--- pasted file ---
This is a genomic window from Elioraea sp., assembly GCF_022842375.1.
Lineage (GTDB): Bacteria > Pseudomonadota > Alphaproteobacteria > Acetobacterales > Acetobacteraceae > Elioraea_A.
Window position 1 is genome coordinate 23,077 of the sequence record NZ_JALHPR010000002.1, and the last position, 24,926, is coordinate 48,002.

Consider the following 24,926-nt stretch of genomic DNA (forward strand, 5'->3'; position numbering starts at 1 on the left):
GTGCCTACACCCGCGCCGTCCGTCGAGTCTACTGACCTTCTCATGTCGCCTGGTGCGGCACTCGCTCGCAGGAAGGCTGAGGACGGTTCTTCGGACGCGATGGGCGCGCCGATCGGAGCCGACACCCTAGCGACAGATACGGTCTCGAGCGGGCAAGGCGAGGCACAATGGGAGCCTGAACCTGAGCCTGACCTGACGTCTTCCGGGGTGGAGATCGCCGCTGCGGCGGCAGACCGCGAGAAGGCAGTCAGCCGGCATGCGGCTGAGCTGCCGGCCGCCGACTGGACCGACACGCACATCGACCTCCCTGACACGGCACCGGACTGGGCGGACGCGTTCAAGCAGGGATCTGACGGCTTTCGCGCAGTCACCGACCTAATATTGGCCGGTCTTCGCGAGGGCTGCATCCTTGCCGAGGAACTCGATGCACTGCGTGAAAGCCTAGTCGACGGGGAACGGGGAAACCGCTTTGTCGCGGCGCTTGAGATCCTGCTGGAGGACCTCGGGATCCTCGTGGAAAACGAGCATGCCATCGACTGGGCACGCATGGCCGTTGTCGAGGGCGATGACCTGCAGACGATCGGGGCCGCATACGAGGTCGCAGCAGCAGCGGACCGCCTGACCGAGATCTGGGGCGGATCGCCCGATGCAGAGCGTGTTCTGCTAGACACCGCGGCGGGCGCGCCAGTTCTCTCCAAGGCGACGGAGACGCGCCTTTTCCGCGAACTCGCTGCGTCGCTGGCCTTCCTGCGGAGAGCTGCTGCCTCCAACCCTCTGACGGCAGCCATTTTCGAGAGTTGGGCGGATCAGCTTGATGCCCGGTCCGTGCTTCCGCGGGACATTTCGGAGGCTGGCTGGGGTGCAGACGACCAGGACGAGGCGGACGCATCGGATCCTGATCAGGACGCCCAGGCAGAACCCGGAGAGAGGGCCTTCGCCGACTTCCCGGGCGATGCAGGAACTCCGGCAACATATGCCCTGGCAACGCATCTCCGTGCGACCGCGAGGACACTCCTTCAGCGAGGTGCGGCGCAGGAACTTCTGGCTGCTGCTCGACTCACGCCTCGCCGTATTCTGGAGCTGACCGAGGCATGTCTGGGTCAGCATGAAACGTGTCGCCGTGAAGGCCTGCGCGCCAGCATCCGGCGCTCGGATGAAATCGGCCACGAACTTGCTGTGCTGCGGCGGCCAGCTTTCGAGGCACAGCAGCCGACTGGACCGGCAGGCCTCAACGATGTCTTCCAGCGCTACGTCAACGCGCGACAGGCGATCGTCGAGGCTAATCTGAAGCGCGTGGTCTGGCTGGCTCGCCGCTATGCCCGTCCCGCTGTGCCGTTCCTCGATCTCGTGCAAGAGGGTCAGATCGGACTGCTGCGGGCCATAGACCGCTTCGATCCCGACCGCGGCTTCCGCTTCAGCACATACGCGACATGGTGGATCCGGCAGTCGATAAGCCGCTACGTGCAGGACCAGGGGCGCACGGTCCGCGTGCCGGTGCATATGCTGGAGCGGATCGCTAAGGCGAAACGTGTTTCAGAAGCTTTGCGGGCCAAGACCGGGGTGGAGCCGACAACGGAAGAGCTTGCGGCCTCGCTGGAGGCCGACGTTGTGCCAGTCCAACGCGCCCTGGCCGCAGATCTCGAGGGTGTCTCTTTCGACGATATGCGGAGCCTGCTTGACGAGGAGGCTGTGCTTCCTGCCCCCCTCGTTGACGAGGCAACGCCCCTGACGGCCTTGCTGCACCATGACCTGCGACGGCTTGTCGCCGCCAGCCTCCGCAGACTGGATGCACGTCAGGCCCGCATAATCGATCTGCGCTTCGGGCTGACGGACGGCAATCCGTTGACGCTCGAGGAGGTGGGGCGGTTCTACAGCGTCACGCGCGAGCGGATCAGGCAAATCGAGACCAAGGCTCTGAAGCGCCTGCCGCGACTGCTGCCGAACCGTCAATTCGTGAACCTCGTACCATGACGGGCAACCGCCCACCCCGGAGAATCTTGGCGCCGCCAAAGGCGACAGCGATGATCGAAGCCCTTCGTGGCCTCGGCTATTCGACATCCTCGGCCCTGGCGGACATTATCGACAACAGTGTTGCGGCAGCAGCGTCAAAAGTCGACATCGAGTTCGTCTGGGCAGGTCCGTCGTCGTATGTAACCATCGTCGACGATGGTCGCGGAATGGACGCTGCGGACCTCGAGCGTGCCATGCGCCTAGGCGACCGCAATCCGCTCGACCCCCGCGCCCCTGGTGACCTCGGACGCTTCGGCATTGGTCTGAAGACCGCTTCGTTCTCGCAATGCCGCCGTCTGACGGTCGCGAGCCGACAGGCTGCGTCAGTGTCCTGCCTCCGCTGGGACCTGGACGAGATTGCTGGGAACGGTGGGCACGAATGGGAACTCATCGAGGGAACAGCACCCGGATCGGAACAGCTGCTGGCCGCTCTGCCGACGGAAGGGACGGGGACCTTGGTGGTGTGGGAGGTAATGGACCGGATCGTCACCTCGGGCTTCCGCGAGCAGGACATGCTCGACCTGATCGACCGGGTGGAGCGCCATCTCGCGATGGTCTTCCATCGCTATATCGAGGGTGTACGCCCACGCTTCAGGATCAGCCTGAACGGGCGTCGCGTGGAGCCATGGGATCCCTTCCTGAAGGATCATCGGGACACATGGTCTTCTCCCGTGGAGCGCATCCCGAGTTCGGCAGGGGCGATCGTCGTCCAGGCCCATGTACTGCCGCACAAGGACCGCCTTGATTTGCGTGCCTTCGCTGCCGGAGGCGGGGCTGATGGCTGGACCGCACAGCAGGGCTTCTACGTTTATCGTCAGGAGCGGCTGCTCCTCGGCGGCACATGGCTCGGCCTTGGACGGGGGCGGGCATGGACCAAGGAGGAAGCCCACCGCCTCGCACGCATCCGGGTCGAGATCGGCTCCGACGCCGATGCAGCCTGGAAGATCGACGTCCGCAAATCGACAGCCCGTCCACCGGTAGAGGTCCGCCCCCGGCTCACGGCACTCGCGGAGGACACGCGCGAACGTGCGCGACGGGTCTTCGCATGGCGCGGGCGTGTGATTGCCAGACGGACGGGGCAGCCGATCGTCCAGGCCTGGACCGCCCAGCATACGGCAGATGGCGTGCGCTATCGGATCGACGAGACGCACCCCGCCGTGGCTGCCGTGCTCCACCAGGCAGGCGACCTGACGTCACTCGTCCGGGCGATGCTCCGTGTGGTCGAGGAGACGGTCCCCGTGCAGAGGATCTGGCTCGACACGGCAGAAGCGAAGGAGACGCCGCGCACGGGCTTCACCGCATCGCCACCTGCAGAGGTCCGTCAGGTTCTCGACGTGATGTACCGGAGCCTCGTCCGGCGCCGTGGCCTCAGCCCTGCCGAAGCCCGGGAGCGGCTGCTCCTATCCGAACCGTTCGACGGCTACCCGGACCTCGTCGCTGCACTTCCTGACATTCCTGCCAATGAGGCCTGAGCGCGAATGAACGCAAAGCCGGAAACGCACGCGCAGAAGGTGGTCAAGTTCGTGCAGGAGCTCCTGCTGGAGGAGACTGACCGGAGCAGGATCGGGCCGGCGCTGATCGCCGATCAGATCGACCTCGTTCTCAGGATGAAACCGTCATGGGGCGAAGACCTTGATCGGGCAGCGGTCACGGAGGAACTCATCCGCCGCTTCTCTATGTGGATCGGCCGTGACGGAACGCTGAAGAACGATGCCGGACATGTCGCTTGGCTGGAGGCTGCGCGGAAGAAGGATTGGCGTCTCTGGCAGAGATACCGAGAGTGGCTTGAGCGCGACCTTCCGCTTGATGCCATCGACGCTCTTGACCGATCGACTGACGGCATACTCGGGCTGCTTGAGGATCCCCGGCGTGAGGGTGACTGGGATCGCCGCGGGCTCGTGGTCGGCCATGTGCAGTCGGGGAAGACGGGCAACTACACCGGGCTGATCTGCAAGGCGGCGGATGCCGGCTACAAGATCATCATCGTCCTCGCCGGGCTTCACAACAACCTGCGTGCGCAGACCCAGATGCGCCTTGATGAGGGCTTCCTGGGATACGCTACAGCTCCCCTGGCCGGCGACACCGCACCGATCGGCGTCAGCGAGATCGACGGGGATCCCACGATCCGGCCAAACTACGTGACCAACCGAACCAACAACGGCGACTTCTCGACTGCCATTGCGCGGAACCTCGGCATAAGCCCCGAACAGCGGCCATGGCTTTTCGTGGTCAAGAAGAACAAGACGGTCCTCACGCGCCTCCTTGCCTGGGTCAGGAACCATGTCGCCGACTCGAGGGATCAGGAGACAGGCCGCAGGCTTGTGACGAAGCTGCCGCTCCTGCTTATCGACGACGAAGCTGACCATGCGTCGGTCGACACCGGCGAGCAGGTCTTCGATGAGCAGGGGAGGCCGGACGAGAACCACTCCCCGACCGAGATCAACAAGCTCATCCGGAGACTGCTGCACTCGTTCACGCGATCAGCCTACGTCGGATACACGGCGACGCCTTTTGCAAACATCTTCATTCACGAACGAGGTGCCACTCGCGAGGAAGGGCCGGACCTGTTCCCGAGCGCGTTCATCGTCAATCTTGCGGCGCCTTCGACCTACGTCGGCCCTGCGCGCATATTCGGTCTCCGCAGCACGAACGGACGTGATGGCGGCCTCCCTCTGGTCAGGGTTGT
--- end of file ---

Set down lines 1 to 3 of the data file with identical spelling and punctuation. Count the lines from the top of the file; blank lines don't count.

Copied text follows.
This is a genomic window from Elioraea sp., assembly GCF_022842375.1.
Lineage (GTDB): Bacteria > Pseudomonadota > Alphaproteobacteria > Acetobacterales > Acetobacteraceae > Elioraea_A.
Window position 1 is genome coordinate 23,077 of the sequence record NZ_JALHPR010000002.1, and the last position, 24,926, is coordinate 48,002.